Appellees removed the case to the United States District Court for the Southern District of Georgia and, following discovery, moved for summary judgment on all of the Bar Applicants' claims. Appellees contended that, even assuming their software factually caused the grading error that gave rise to the Bar Applicants' claims, the Bar Applicants could not legally recover the damages they sought through any of the asserted claims.

As relevant to the instant appeal, the district court granted Appellees' summary judgment as to the Bar Applicants' claims for ordinary negligence, strict liability, and negligent design after concluding those claims were barred by Georgia's economic loss rule. The district court also granted Appellees' motion as to the Bar Applicants' defamation claim, concluding the Bar Applicants failed to show Appellees "published" the incorrect exam results. On appeal, the Bar Applicants challenge these conclusions, arguing the district court misapplied Georgia law in assessing their claims.1 After review, we affirm.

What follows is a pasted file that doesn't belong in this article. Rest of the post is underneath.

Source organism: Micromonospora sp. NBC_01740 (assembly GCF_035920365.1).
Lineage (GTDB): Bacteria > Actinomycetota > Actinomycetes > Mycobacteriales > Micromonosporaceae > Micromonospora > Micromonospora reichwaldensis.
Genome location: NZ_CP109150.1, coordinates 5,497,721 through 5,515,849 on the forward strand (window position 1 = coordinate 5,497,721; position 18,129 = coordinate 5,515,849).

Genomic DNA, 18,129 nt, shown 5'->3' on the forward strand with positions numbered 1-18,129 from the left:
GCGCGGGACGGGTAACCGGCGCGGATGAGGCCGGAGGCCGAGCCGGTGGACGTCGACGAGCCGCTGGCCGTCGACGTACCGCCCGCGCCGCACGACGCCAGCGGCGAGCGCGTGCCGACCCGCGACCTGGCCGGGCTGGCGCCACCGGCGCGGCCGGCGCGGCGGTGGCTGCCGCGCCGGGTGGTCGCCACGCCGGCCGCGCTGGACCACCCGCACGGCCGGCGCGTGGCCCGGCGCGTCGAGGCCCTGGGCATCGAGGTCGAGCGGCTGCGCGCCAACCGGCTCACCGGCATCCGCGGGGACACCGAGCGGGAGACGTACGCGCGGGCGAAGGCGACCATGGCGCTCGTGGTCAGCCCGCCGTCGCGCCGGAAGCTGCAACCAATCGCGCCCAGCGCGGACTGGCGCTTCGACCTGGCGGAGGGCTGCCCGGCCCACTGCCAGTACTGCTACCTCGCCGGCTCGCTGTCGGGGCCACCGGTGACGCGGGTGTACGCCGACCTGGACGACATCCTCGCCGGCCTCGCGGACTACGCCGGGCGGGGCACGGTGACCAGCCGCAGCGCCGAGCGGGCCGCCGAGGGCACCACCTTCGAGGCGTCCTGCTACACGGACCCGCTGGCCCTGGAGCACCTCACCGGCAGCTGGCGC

I. FACTUAL BACKGROUND

A. ILG's Contract with the Office of Bar Admissions

At all times relevant to this case, Appellees had a contract with Georgia's Office of Bar Admissions (OBA) to create and provide a computer program that would facilitate the entire bar admissions process. Specifically, the contract provided that Appellees "promise[d] to provide, and OBA promise[d] to pay for, a complete, customized, turn-key system of enterprise software for digitizing and electronically administering the entire bar admission process," which the contract referred to as the "Solution." The Solution was to contain two principal software components: (1) a "personalized information and communications portal . . . for use by Bar Applicants"; and (2) a "software tool for OBA's management and administration of Applications for Certification of Fitness to Practice Law, Bar Examination Applications and related back-office processes."

The software was used by the OBA to calculate bar exam scores and communicate individual results of the July 2015 and February 2016 bar exams to applicants. The Bar Applicants were not parties to the contract, nor were they ever directly contacted by Appellees.